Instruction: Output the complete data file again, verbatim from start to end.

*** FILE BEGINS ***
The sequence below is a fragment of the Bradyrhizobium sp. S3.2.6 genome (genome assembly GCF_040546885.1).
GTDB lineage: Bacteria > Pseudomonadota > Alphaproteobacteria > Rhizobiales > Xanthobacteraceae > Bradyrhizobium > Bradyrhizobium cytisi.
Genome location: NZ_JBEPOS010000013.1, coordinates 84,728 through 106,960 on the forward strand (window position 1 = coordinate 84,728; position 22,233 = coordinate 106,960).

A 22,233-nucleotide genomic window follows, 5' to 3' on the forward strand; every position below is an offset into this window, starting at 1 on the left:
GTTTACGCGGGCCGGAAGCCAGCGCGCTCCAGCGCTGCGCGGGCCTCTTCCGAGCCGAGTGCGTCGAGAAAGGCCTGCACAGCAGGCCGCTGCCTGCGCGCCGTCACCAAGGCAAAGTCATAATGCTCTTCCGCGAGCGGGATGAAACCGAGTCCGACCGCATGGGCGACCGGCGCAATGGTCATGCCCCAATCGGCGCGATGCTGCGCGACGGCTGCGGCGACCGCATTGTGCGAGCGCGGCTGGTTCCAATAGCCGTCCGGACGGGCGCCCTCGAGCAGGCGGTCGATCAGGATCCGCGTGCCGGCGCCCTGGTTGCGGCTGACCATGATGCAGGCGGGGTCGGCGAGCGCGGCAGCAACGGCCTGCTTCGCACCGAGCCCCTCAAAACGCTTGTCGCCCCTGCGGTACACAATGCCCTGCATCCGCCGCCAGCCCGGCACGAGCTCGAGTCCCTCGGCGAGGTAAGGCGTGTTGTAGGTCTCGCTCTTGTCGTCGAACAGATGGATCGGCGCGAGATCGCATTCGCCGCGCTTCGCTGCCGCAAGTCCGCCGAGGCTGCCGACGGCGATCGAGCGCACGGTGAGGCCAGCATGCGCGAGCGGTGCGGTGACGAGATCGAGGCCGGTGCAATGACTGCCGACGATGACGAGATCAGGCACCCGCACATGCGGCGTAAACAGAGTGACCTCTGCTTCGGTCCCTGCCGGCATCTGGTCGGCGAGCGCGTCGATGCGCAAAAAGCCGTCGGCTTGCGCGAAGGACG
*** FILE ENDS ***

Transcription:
The sequence below is a fragment of the Bradyrhizobium sp. S3.2.6 genome (genome assembly GCF_040546885.1).
GTDB lineage: Bacteria > Pseudomonadota > Alphaproteobacteria > Rhizobiales > Xanthobacteraceae > Bradyrhizobium > Bradyrhizobium cytisi.
Genome location: NZ_JBEPOS010000013.1, coordinates 84,728 through 106,960 on the forward strand (window position 1 = coordinate 84,728; position 22,233 = coordinate 106,960).

A 22,233-nucleotide genomic window follows, 5' to 3' on the forward strand; every position below is an offset into this window, starting at 1 on the left:
GTTTACGCGGGCCGGAAGCCAGCGCGCTCCAGCGCTGCGCGGGCCTCTTCCGAGCCGAGTGCGTCGAGAAAGGCCTGCACAGCAGGCCGCTGCCTGCGCGCCGTCACCAAGGCAAAGTCATAATGCTCTTCCGCGAGCGGGATGAAACCGAGTCCGACCGCATGGGCGACCGGCGCAATGGTCATGCCCCAATCGGCGCGATGCTGCGCGACGGCTGCGGCGACCGCATTGTGCGAGCGCGGCTGGTTCCAATAGCCGTCCGGACGGGCGCCCTCGAGCAGGCGGTCGATCAGGATCCGCGTGCCGGCGCCCTGGTTGCGGCTGACCATGATGCAGGCGGGGTCGGCGAGCGCGGCAGCAACGGCCTGCTTCGCACCGAGCCCCTCAAAACGCTTGTCGCCCCTGCGGTACACAATGCCCTGCATCCGCCGCCAGCCCGGCACGAGCTCGAGTCCCTCGGCGAGGTAAGGCGTGTTGTAGGTCTCGCTCTTGTCGTCGAACAGATGGATCGGCGCGAGATCGCATTCGCCGCGCTTCGCTGCCGCAAGTCCGCCGAGGCTGCCGACGGCGATCGAGCGCACGGTGAGGCCAGCATGCGCGAGCGGTGCGGTGACGAGATCGAGGCCGGTGCAATGACTGCCGACGATGACGAGATCAGGCACCCGCACATGCGGCGTAAACAGAGTGACCTCTGCTTCGGTCCCTGCCGGCATCTGGTCGGCGAGCGCGTCGATGCGCAAAAAGCCGTCGGCTTGCGCGAAGGACG